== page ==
Crocodilians were once abundant in many tropical waters around the world. Crocodiles, along with their relatives the alligators, caimans, and gavials, are ancient animals that walked the Earth alongside the dinosaurs. Throughout history, crocodiles have been both feared and respected by people. The ancient Egyptians believed crocodiles were a river god that had to be appeased by the annual sacrifice of a beautiful virgin.
The art of some African peoples depicts crocodiles as water spirits and messengers to the supernatural world. This reverence, however, has not spared crocodilians from destruction at the hand of humans.
Species Description and Range
The dwarf crocodile, at no more than 5 feet (1.5 m) long, is the smallest of 3 species of crocodile which occur in Africa. It is found in swamps and slow-moving streams in the Tropical rain forests of West and Central Africa. The dwarf crocodile is now regarded as rare throughout its range.
Timid and slow moving, the dwarf crocodile is active mostly at night. All crocodiles are carnivores (meat eaters); they eat fish, birds, snakes, frogs, carrion, and any mammals that they can catch. Except in the case of the largest of crocodilians, the huge salt water crocodile of Australia and New Guinea, humans are rarely a prey item. Crocodilians are known to prey upon domestic animals, however.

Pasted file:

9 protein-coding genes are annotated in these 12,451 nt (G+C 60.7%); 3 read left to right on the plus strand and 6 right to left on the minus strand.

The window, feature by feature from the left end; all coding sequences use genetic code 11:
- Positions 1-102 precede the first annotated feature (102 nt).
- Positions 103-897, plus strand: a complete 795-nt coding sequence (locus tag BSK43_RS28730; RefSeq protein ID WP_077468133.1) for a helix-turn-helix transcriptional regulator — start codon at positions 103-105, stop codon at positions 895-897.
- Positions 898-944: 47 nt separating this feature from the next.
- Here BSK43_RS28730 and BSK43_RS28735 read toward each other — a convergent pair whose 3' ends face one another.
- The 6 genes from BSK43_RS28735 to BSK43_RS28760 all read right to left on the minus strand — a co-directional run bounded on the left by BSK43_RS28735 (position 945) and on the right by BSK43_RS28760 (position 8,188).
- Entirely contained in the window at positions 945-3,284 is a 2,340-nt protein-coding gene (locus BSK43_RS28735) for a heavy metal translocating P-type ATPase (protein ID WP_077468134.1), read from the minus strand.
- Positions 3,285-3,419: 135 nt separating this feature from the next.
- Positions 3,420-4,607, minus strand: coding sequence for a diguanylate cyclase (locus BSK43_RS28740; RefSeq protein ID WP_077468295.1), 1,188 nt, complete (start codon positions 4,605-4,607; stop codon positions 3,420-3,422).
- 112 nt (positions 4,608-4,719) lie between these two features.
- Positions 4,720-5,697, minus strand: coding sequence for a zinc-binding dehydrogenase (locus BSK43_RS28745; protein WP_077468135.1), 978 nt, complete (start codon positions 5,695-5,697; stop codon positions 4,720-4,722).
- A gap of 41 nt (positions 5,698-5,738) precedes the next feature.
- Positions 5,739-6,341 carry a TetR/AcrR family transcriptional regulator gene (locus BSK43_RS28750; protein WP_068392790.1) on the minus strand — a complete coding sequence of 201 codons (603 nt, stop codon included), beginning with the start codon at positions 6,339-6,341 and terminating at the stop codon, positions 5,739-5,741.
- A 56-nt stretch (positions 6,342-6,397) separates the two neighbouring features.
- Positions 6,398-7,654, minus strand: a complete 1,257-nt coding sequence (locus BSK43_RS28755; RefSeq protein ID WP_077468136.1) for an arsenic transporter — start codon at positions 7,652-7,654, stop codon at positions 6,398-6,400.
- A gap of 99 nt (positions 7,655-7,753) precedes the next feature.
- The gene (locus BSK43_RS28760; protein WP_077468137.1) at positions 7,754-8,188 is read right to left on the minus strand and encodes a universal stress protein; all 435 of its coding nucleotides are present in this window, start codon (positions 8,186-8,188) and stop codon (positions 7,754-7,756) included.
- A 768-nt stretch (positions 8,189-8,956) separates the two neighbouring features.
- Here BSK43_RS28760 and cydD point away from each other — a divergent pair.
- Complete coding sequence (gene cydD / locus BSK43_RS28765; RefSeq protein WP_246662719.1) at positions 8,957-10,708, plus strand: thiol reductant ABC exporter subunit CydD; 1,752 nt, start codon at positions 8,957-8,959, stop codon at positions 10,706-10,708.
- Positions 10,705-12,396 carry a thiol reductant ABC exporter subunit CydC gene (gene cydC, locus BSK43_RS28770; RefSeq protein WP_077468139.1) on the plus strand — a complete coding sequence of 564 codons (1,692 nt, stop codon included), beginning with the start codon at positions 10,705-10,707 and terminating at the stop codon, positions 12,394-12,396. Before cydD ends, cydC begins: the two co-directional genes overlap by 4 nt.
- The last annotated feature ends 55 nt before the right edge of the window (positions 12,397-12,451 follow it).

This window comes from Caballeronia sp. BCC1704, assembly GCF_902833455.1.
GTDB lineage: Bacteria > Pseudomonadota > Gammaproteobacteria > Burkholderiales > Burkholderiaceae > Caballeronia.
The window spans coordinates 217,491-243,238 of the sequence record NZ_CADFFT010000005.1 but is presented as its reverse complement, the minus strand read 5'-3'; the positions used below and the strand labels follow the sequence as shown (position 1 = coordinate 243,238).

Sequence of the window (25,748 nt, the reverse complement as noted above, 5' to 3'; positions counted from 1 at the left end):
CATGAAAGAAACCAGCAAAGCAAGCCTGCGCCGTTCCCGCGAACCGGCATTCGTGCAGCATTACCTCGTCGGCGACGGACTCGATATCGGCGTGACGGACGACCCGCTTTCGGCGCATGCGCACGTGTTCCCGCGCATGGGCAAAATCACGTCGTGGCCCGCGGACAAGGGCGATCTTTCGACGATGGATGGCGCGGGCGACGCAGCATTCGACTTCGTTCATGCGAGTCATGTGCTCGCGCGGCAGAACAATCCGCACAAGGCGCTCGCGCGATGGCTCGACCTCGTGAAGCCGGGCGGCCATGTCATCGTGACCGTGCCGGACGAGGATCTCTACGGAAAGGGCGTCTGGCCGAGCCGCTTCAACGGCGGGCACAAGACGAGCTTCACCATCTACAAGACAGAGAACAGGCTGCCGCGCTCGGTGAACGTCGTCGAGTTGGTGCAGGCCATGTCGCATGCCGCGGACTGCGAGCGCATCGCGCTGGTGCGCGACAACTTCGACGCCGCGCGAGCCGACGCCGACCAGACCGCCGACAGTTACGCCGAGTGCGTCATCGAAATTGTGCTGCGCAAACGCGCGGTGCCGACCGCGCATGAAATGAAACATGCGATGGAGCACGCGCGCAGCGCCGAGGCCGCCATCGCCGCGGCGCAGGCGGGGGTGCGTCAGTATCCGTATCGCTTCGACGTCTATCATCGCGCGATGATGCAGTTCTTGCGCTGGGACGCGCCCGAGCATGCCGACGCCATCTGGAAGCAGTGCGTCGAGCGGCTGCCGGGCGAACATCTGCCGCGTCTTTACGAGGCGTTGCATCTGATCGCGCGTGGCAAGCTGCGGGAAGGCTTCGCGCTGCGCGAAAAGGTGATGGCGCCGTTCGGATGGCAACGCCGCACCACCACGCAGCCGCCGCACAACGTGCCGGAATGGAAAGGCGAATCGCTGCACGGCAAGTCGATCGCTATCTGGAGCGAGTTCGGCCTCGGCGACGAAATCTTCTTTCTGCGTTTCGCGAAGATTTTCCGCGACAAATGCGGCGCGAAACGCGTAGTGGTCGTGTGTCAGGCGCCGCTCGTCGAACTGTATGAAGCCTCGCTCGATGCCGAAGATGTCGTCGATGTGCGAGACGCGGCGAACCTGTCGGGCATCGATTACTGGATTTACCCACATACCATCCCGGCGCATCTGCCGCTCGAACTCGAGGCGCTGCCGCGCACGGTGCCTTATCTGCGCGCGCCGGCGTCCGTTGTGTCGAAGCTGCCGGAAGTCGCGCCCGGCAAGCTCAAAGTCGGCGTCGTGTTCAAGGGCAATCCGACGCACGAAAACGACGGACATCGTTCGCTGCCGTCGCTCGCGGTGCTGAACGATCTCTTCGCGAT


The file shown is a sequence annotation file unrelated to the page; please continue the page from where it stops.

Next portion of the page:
The dwarf crocodile nests in mounds of vegetation near water, and it is dependent upon the heat generated by the decaying vegetation to incubate its small clutch of eggs.
Crocodile parents are more attentive to their young than any other group of reptiles. Baby crocodiles live a perilous life from the moment they hatch. They are eaten by birds, fish, small predators such as mongoose and civets, and even larger crocodiles. Often, the adults will carry and protect their young inside their fearsome-toothed jaws.